When you think of Ireland, islands are unlikely to be what spring to mind. Although the country itself is, of course, an island, the smaller landmasses off its coasts don’t tend to get a lot of attention and many people don’t even know they’re there. But if you’ve ever taken the ferry from Ireland to England or vice-versa, your route will have taken you close to several islands just out of view, such as Lambey island to the north and tiny Dalkey Island to the south.
It’s a real shame that Irish islands don’t get a lot of love; there’s so much to do in these ruggedly beautiful destinations that they’re among the top Ireland tourism highlights. From the Skellig Islands to the Aran Islands, here are just a few of the must-see spots scattered around Ireland’s waters.
The Skellig Islands, County Kerry
If you know a little bit about Ireland, islands you’ve heard of might include the Skelligs. These twin rocks tend to make regular appearances in round-ups of Ireland’s top attractions. Deservedly protected by UNESCO, they’re still every bit as beautiful today as they were when they were first settled in the 6th century. The earliest residents here were monks, who were quick to take advantage of the islands’ remote location. Although they had left by the 12th century you can still see many impressive relics of their time on Skellig Michael, the larger Skellig. These include a medieval church, networks of monks’ cells and various stone crosses. Boat tours to the Skelligs from Portmagee depart regularly in the warmer months.
Tory Island, County Donegal
Despite the associations it might conjure up for British visitors, Tory Island’s name is nothing to do with politics. In fact it offers something of a haven from contemporary concerns, being the most remote inhabited island anywhere in Ireland. Perhaps that’s why it’s got a reputation for creativity, with many artists considering it a favourite destination.
The island is steeped in charming traditions, including the regular election of a Rí Thoraí, or King of Tory Island, who aims to greet the island’s visitors. Besides the community spirit, attractions include a lighthouse and an ancient bell tower. Tory Island is also an excellent place for birdwatching. Corn crakes, in particular, have made this a key breeding site.
Cape Clear Island, County Cork
If you’re a bit of a history buff, this one’s for you. Despite having a population of only around 100 people, this southerly island has a high density or archaeological marvels. Ancient sites to look out for as you explore this beautiful place include a Neolithic tomb, a fort, a ruined castle and standing stones galore.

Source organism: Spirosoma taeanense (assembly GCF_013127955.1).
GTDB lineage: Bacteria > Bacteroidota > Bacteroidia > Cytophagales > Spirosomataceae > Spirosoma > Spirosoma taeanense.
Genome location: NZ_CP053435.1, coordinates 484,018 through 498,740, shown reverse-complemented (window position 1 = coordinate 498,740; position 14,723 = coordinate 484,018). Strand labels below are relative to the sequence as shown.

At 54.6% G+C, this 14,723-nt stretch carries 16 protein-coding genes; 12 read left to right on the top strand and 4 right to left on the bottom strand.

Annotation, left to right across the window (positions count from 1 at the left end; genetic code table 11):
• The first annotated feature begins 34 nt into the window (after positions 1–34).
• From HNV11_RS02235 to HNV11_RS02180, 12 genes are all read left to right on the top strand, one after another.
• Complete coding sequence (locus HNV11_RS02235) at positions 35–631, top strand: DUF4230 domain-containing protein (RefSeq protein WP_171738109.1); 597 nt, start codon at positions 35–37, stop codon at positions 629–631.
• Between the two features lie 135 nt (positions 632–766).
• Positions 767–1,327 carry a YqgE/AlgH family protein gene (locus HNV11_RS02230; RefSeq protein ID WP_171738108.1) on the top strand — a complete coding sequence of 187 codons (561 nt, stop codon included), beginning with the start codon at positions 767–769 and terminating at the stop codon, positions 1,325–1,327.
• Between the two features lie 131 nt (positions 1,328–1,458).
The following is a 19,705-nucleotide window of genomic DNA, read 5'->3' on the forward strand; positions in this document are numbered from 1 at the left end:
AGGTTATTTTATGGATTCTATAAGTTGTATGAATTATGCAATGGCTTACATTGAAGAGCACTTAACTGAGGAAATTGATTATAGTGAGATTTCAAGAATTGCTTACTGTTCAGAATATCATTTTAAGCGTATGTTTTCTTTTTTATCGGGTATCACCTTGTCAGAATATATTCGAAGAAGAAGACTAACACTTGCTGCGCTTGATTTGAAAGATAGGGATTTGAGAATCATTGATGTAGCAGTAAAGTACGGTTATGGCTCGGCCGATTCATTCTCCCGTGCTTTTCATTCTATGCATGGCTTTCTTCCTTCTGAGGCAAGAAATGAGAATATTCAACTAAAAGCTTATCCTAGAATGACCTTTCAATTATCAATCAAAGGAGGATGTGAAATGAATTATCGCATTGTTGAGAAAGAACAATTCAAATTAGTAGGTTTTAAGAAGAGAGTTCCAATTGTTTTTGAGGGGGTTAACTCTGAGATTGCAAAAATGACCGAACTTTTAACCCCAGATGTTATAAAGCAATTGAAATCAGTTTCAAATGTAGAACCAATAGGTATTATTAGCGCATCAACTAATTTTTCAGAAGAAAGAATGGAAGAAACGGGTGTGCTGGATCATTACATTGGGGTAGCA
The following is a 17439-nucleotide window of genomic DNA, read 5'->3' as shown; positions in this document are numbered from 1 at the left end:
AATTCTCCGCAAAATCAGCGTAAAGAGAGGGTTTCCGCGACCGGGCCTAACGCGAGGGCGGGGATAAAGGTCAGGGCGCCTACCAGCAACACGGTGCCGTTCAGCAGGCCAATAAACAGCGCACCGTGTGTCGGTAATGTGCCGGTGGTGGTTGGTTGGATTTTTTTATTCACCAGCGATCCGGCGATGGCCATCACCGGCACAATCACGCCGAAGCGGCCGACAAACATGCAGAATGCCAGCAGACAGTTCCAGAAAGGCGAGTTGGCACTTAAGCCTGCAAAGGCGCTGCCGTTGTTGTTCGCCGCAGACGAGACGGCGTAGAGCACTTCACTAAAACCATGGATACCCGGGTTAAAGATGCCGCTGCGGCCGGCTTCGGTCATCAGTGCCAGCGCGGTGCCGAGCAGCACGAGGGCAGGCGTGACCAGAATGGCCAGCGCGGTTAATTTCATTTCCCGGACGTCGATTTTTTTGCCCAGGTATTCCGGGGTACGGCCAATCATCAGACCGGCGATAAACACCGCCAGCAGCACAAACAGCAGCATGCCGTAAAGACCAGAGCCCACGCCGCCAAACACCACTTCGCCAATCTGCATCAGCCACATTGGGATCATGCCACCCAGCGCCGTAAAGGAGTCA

Garnish Island, Co Cork
For something with a more cultivated charm, make your way to Garnish Island. Famed for its beautiful gardens, the island is a well-loved Ireland tourism site. The gardens date back over 100 years and have a romantic past, having originally been designed as a gift from the owner to his wife. The gardens are so beautiful that it’s no surprise that writers such as George Bernard Shaw have been known to find the island to be a bit of a muse.
If wildlife interests you, you’ll also find it here in abundance, most notably in the form of the seal colony which can be easily visited from the island. There’s nothing more quietly reassuring than seeing an entire tribe of seals lazing happily across the rocks – and these ones seem very happy indeed!
Aran Islands, County Galway
They might be up there with the Skellig Islands in terms of name recognition, but the Aran Island couldn’t be more different. A far cry from the remote and inhospitable beauty of the Skelligs, these islands are buzzing with life – well, compared to most other Irish islands, anyway. There’s a thriving community of well over a thousand people based here, and the Irish language is a strong presence in the local culture.
Just as with Cape Clear Island, the past is everywhere you look here. Dun Aengus Fort dates from the Stone Age, which means O’Brien’s Castle is positively new by comparison to some of the island’s other relics, having been built in the 14th century. The Aran Islands also boast the honour of being home to one of the smallest churches anywhere in the world.
For those who enjoy outdoorsy activities, there’s plenty on offer too, with the islands’ cycling and hiking routes offering beautiful views.
Ireland’s Eye, County Dublin
This is one of the most easily accessible islands on this list, and is located close to the route for the ferry from Ireland to England. If you’re staying in Dublin or nearby, it’s well worth planning a daytrip to this little gem of a place. It’s reachable in under an hour from the capital, travelling by bus or car and then catching the ferry from Howth.
The island’s main attraction is its sheer peacefulness, which provides a stark contrast to Dublin’s lively atmosphere. Stroll along the beaches, walk to the ancient ruins of a church, and take in lovely sea views from the islands’ hills. You’ll also find lots of inquisitive seabirds here, from oystercatchers to cormorants.
Saltee Islands, County Wexford
If none of the other islands on the list so far have what you’re looking for in terms of nature, the Saltees could be the answer. This pair of islands has a fantastically diverse seabird population. Head off on one of the bird-spotting boat trips that regularly takes in the islands and you could see everything from gannets to razorbills. The star of the show, however, has to be the charming, clown-like puffin, one of the most beloved bird species in the UK and Ireland. In addition to birds, there’s plenty of mammal life to look out for here too, including an impressive seal colony.